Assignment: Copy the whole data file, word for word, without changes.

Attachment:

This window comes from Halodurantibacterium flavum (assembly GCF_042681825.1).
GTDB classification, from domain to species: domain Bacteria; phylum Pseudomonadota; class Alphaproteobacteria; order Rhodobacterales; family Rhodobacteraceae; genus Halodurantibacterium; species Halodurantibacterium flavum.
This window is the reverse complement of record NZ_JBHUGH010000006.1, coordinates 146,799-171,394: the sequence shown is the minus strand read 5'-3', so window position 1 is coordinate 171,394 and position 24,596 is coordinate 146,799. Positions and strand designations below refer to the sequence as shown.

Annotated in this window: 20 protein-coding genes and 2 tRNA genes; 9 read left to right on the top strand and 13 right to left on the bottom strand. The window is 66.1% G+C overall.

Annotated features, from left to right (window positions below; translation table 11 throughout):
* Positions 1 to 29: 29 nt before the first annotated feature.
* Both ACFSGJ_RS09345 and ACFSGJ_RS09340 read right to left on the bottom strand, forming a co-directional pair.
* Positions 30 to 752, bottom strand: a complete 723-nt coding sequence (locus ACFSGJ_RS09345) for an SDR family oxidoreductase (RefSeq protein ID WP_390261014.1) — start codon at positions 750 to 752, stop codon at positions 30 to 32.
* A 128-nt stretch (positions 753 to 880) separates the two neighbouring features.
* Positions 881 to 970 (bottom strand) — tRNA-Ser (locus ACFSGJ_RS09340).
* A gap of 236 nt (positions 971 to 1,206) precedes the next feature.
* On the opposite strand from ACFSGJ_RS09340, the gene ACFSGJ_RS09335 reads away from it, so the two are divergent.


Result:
This window comes from Halodurantibacterium flavum (assembly GCF_042681825.1).
GTDB classification, from domain to species: domain Bacteria; phylum Pseudomonadota; class Alphaproteobacteria; order Rhodobacterales; family Rhodobacteraceae; genus Halodurantibacterium; species Halodurantibacterium flavum.
This window is the reverse complement of record NZ_JBHUGH010000006.1, coordinates 146,799-171,394: the sequence shown is the minus strand read 5'-3', so window position 1 is coordinate 171,394 and position 24,596 is coordinate 146,799. Positions and strand designations below refer to the sequence as shown.

Annotated in this window: 20 protein-coding genes and 2 tRNA genes; 9 read left to right on the top strand and 13 right to left on the bottom strand. The window is 66.1% G+C overall.

Annotated features, from left to right (window positions below; translation table 11 throughout):
* Positions 1 to 29: 29 nt before the first annotated feature.
* Both ACFSGJ_RS09345 and ACFSGJ_RS09340 read right to left on the bottom strand, forming a co-directional pair.
* Positions 30 to 752, bottom strand: a complete 723-nt coding sequence (locus ACFSGJ_RS09345) for an SDR family oxidoreductase (RefSeq protein ID WP_390261014.1) — start codon at positions 750 to 752, stop codon at positions 30 to 32.
* A 128-nt stretch (positions 753 to 880) separates the two neighbouring features.
* Positions 881 to 970 (bottom strand) — tRNA-Ser (locus ACFSGJ_RS09340).
* A gap of 236 nt (positions 971 to 1,206) precedes the next feature.
* On the opposite strand from ACFSGJ_RS09340, the gene ACFSGJ_RS09335 reads away from it, so the two are divergent.